Why the art of good copywriting is still vital in business

Copywriting is an essential skill in content marketing, and with my keen interest in writing and my job heavily involving writing to suit different media, Engage Comms decided to invest in my progression by sending me on a Chartered Institute of Marketing (CIM), ‘Principles of Great Copywriting’ course in Manchester. Unfortunately, there tends to be skills gaps within marketing teams for confident and skilled copywriters and the art of strong copywriting is still under-estimated in business, even in the ‘content age’. Therefore, I hope to apply my new-found knowledge in my writing going forward, starting with this blog…

Although some of the traditional principles of writing are no longer relevant or necessary and adaptability is increasingly important, there are some fundamentals to good copywriting – creativity, accuracy, activity – which still apply whatever the medium or platform. Good copywriters adjust to the medium, the brand, and the required tone of voice to ensure the content corresponds with the brief and the audience’s preferences. A great copywriter will immerse themselves in the brand and the product/service they provide and fully understand the audience before even beginning.  Whether it’s composing a tweet, writing a thought leadership blog, or coming up with a strapline for an ad, the question remains the same: How will carefully chosen words influence audiences to take action? The answer to this question changes over time and while the basics of copywriting are important, copywriters need to keep up with current trends. Propaganda style broadcasting will no longer cut it.

Stepping into the audience’s shoes

Isn’t it frustrating when you get targeted for a specific product/service that you’re just not interested in? #SpamAlert. To avoid this, writers must step into the shoes of the person they are trying to appeal to, especially in the light of the new General Data Protection Regulation (GDPR). Although the product/service may already be known to some, the writer should not assume reader knowledge. This is particularly important in an age where consumers are bombarded with so much content on a daily basis, nothing can be taken for granted and attention spans are sparse. To do this, the writer must embody the brand and get to know what makes the audience tick, understanding their subconscious desire and need for the product/service… even if they don’t know they want it yet.

Adapting to the medium

There are so many media for a writer to use: blogs, social media, websites, e-newsletters (to name a few), which means that copy must be adapted to suit the platform. Take social media for example; although Twitter has recently upped its character limit (yay!), should we really be using all that’s available? The previous tight character limit has made us masters at being concise and we shouldn’t abandon that important skill for the sake of it. This is the same with social content; if the user needs to click the ‘read more’ or the ‘…’ to view the full post, they may be disinclined to do it – so keep it short and sweet. This way the post can link to something more, like a blog or news piece on a website which will contain further information for those who are genuinely interested. This will not only allow the social posts to be intriguing, short, and snappy, but will subconsciously persuade the user to click through for more – which is often an important factor for clients as repeated website views can turn digital activity into revenue.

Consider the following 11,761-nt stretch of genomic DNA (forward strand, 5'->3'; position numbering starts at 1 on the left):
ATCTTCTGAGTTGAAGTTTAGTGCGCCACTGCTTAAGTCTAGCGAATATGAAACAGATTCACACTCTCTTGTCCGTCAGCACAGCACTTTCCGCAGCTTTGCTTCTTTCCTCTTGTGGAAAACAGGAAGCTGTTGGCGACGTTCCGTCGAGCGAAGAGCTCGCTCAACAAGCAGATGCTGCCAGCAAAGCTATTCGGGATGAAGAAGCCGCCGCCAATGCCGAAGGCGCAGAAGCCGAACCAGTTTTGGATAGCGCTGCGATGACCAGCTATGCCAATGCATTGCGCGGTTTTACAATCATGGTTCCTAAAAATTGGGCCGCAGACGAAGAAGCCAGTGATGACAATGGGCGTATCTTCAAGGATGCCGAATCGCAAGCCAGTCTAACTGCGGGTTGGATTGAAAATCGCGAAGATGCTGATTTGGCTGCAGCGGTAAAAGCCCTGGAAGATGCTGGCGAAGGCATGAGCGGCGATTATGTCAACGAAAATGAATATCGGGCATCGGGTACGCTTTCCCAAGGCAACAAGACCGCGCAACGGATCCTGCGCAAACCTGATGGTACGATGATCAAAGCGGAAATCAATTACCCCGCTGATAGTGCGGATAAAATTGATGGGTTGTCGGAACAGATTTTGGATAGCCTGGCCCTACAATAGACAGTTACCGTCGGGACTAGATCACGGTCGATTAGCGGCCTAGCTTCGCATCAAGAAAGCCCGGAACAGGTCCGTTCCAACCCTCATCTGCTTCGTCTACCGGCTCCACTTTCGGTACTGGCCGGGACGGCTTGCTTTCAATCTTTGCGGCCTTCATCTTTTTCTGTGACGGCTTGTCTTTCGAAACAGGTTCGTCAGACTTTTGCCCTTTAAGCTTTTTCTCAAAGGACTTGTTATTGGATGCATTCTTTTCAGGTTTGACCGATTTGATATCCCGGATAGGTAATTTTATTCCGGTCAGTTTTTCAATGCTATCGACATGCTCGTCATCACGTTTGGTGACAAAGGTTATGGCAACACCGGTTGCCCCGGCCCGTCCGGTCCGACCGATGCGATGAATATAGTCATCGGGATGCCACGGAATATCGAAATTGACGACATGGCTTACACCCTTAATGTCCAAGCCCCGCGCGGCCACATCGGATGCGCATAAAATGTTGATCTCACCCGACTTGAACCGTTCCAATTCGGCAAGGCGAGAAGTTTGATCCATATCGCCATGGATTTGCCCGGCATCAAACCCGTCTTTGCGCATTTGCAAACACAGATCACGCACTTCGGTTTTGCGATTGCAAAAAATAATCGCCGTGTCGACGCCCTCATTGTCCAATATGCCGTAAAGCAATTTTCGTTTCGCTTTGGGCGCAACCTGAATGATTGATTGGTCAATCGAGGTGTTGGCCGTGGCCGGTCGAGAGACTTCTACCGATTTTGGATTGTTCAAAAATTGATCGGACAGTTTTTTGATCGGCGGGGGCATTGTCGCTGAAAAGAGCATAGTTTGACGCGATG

Adapting to the medium isn’t just about condensing the copy for social, it also relates to longer copy such as thought leadership articles, white papers or ebooks. Despite people’s supposedly shorter attention spans, longer copy such as a news piece or blog can have more of an impact with those who genuinely want to engage with the brand and with people spending more time than ever digesting content on multiple platforms, once you’ve got their attention the challenge is to keep it. When the reader is genuinely interested, a more in-depth piece will keep them engaged and stay with them.

Important note: Be intriguing, but not so much that it becomes click bait!

Creating a clear (but subtle) call to action

Content marketing is all about, well… the content. But what is content without strategy? The basic strategy with copywriting is to be informative and persuasive, but concise enough for the reader to feel like they haven’t wasted their time. This way, the reader has all the relevant information to be able to make an informed decision. The call to action must always be specific to the client’s end-goal so the writer must think, ‘what am I trying to achieve through this piece of copy?’ However, readers are savvy and will see straight through a blatant sales message or attempt to collect their precious data. Sometimes, the call to action may just be to make the reader go away feeling good about and remembering the brand.

Whether the copy is intended to persuade a reader to purchase, to inform, or to grab the attention of social users, all copy is written for a specific reason and with an end goal in mind. The adaptation of the copy to fit different media to gain as much reach as possible brings the copy to life. Having the creative flair to execute a fully integrated marketing campaign, which will positively influence the reader is essential to successful content marketing with tangible results for the client.

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